There was nothing in Mr. Nye’s early days that suggested he might be a firebrand for science. Born in Washington, D.C., he studied mechanical engineering at Cornell, where he got to know a professor named Carl Sagan. He moved out West to do engineering for Boeing, where he spent some three years designing a hydraulic tube for the 747 that served to dampen vibration in the steering mechanism. He refers to it lovingly as “my tube.”

He tried his hand at stand-up comedy — his first time onstage was during a Steve Martin look-alike competition, which he won. He would achieve escape velocity from Boeing with an idea for a television program that would teach science to children in a wacky way. The best-known version of “Bill Nye the Science Guy” ran from 1992 to 1996, and won 18 Emmys in five years.

Mr. Nye’s past teaching and present crusading have made him a rock star for scientifically inclined students across the country. That celebrity has allowed him, as executive director of the Planetary Society, to push for the kind of interplanetary exploration that, he said in an interview, “leads to the reverence that we have for our place in the cosmos.”

“Space,” he added, “brings out the best in us.”

On the day of Mr. Nye’s visit to the Iowa State campus, students began lining up by midafternoon to make sure they got into the evening lecture. Stephens Auditorium holds about 3,000 people, and as many as a thousand would ultimately be turned away.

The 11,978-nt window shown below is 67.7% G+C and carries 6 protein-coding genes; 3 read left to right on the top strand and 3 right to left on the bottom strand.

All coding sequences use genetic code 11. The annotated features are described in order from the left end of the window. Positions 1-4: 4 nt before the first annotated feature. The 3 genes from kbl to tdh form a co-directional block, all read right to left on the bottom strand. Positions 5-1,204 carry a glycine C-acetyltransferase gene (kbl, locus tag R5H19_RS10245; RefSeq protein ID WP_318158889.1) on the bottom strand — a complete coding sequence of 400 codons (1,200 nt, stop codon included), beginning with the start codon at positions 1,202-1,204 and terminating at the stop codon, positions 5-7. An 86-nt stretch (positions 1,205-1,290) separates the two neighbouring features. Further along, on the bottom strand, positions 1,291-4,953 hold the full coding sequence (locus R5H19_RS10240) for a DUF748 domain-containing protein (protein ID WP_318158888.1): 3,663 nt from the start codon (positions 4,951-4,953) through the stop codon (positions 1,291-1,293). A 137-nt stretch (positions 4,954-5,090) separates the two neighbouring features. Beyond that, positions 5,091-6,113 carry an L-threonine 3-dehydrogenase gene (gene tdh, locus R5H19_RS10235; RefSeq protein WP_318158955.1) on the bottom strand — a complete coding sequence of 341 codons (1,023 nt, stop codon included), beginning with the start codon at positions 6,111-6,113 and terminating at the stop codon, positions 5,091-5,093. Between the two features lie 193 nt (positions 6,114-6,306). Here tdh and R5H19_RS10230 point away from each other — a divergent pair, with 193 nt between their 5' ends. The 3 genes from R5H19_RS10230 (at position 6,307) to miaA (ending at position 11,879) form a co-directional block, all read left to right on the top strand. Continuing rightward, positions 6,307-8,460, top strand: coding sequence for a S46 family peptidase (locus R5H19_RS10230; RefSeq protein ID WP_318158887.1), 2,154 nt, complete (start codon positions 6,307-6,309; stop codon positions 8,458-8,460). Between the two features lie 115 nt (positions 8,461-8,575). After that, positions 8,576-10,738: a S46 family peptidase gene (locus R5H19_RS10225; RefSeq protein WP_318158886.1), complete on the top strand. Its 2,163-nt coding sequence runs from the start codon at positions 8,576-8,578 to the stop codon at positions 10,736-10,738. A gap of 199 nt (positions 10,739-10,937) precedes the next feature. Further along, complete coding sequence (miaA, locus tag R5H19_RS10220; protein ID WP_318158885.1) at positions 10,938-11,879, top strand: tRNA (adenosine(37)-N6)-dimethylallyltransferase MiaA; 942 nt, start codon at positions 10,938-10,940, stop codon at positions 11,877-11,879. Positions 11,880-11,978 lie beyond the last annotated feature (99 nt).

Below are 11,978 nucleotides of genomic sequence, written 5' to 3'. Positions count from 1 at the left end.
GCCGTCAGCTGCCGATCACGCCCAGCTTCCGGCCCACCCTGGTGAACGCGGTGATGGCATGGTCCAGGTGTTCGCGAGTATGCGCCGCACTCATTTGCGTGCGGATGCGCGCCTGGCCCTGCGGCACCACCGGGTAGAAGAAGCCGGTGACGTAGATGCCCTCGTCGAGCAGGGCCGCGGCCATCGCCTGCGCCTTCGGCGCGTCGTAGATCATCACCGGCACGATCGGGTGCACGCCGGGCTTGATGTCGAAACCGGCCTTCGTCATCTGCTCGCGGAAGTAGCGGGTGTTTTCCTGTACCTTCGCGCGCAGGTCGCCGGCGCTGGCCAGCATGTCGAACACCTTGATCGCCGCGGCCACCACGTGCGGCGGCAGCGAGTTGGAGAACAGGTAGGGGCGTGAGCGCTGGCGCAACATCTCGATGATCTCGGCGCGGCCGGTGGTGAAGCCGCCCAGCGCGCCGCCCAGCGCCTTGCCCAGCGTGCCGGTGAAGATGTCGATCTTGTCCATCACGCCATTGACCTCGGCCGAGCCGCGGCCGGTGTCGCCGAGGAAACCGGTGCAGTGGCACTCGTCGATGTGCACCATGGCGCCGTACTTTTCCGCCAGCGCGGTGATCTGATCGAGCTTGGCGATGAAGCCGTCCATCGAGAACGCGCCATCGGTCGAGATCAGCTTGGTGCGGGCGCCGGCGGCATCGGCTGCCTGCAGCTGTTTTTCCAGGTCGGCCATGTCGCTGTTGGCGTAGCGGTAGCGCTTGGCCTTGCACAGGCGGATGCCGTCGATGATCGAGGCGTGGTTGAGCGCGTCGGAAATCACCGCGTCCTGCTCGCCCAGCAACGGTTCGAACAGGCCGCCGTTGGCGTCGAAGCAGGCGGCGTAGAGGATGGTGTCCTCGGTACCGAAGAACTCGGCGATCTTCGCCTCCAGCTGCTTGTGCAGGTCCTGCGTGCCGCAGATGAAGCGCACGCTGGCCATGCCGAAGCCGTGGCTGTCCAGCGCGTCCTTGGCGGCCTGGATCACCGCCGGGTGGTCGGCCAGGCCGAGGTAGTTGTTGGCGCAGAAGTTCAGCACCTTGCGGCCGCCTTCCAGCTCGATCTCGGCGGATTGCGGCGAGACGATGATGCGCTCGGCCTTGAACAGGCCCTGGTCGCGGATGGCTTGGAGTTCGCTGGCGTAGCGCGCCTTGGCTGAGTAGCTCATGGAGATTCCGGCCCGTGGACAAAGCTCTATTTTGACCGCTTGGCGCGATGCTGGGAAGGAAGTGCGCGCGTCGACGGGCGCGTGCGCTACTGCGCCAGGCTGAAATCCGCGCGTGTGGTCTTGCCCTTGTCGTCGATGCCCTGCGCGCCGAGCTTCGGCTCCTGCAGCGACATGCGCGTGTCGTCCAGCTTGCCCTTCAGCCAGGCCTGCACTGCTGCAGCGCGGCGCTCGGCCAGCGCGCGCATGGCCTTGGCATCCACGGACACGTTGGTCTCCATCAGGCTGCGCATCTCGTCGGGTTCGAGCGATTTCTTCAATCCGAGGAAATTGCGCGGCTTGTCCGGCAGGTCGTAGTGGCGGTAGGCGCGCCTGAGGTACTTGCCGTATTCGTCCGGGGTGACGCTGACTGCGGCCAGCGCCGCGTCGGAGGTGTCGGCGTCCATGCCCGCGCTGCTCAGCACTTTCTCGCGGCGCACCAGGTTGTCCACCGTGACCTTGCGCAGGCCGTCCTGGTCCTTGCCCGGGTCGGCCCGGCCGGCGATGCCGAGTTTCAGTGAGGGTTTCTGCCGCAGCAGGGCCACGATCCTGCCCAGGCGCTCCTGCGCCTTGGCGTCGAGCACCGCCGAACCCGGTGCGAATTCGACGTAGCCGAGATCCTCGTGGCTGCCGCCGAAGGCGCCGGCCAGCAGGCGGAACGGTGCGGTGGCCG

They came, many said, because “Bill Nye the Science Guy” helped shape their lives. “He was probably the one who inspired me to keep going in the science career track,” said Betsy Salmon, the first person in line at one entrance to the auditorium. She majored in animal ecology.

Kaci McCleary, an “aspiring neurobiologist, or neuro-something,” said that Mr. Nye was “a very inspiring person in the field of science — he tells people to make science part of their lives, even if it’s not their career.” Ms. McCleary, who knitted as she waited to be let in, said a friend had joked to her, “I hope to be able to touch the hem of his lab coat, so he could cure me of my stupid.”

Mr. Nye did not disappoint. In a lecture that gave evidence of his stand-up roots, he started out with rambling asides on his his family and its generations-long fascination with sundials. He talked about the bluish tinge of shadows on Earth compared with the orangy shadows on Mars, and described the sundial that he convinced NASA to send up with the Curiosity rover. He got a little risqué with a joke about the gnomon — the part of the sundial that sticks up, you know — and bounced into a discussion of the hellish heat of Venus and that planet’s high concentration of greenhouse gases.